The music on Cappadocia continues the same gentle, yet exhilarating musical stylings that Jeff Johnson and Phil Keaggy first exhibited on their earlier and highly-successful duo albums -- Frio Suite (2009) and Watersky (2012). Both musicians have lengthy and illustrious careers as solo recording artists as well as making albums with a variety of others.

Phil Keaggy, one of the world’s most acclaimed and admired guitarists, first started playing when he was ten-years-old. He took to the national stage with his touring rock band Glass Harp that recorded seven studio albums (some as reunion projects several decades later) and a live at Carnegie Hall disc. When Keaggy went solo, he decided to record music reflecting his Christian beliefs resulting in the album What A Day in 1973. His first instrumental album, The Master and the Musician came five years later. Since then he has recorded about five-dozen albums (some with vocals and some all-instrumental, some for the Christian music industry and some not geared specifically for that market). He has toured internationally, produced other musicians and been a session player in Nashville.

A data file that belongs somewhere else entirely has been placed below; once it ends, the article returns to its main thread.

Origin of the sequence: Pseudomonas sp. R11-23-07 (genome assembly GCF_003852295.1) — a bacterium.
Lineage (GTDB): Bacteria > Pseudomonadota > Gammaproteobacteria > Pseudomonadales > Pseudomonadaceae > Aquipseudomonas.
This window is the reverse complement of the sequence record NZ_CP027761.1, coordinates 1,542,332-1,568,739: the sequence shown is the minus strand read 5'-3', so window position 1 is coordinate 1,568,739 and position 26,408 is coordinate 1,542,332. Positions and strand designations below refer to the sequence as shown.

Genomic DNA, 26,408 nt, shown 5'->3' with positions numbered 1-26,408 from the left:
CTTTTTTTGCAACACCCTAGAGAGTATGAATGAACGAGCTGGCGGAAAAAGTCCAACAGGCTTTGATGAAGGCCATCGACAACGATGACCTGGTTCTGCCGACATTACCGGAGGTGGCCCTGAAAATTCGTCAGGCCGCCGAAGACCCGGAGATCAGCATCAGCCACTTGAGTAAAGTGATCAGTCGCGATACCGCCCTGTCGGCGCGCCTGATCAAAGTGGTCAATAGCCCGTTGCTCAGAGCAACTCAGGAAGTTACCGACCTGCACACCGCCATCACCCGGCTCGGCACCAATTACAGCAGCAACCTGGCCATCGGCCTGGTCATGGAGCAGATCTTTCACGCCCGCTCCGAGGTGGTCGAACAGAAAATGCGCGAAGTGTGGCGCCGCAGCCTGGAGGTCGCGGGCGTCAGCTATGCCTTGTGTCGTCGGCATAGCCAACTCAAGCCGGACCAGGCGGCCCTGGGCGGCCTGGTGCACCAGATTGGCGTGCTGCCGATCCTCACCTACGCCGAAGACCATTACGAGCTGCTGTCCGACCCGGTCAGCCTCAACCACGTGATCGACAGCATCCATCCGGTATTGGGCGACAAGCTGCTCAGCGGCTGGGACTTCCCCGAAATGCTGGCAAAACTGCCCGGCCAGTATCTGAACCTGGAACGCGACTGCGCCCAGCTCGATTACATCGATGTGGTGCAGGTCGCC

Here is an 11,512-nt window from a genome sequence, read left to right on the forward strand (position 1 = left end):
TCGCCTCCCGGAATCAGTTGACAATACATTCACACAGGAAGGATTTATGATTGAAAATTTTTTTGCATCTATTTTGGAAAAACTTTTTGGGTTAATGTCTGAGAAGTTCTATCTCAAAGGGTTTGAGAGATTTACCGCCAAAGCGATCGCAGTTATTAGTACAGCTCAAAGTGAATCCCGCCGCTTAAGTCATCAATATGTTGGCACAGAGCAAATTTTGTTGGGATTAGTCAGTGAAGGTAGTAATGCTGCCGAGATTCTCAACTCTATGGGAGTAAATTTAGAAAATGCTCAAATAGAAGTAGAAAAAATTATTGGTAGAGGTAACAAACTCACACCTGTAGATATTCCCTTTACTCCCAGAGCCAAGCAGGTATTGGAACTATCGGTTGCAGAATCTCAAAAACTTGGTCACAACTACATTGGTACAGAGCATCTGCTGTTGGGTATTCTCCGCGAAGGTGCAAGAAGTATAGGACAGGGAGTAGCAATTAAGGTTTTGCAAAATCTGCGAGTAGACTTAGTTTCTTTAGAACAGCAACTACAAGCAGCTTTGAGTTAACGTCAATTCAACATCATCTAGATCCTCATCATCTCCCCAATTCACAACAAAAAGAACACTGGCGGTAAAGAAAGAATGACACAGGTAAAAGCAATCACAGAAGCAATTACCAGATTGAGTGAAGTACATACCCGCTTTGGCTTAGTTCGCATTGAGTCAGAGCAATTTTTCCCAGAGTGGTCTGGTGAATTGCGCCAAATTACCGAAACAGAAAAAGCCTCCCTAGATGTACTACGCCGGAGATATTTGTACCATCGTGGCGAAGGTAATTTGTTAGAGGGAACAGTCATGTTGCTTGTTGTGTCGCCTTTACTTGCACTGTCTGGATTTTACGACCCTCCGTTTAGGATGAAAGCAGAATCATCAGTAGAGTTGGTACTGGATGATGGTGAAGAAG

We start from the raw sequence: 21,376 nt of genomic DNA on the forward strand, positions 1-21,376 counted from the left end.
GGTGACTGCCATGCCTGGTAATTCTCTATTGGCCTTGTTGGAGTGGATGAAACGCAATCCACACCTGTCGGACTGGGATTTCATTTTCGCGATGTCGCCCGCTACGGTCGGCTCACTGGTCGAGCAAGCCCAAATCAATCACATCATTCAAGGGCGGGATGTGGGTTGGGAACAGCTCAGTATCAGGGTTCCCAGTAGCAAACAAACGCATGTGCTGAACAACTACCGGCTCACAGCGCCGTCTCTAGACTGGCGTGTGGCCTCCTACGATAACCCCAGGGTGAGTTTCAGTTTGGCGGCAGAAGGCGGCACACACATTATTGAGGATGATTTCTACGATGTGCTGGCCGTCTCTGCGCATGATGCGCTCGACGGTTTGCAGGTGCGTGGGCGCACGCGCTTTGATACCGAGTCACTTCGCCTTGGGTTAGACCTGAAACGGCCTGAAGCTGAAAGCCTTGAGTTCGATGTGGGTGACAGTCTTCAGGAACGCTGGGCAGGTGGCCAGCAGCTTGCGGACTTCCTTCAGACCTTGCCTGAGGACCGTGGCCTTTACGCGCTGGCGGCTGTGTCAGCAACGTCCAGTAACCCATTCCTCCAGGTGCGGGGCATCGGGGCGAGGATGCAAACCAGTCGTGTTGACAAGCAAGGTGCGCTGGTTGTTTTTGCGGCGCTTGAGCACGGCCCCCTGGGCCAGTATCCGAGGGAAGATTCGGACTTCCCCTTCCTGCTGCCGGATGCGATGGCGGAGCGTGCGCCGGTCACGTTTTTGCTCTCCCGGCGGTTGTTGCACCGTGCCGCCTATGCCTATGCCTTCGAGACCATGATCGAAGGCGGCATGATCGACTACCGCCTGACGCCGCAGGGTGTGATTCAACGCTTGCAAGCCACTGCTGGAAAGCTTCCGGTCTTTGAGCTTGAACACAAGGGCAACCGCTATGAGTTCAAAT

Christian music is recognized annually with the Dove Awards, and Keaggy has been nominated for and has won numerous Dove Awards. For many years he dominated the “Instrumental Record” category winning for The Wind and The Wheat, Invention, Acoustic Sketches, Majesty and Wonder and Lights of Madrid. Keaggy, for three years in a row, was voted one of the top fingerstyle guitarists in the world by Guitar Player magazine readers. Some of his collaborations have been recordings with Randy Stonehill, Mike Pachelli, Wes King, Scott Dente, Kyle Jones, Jack Giering and John Sferra.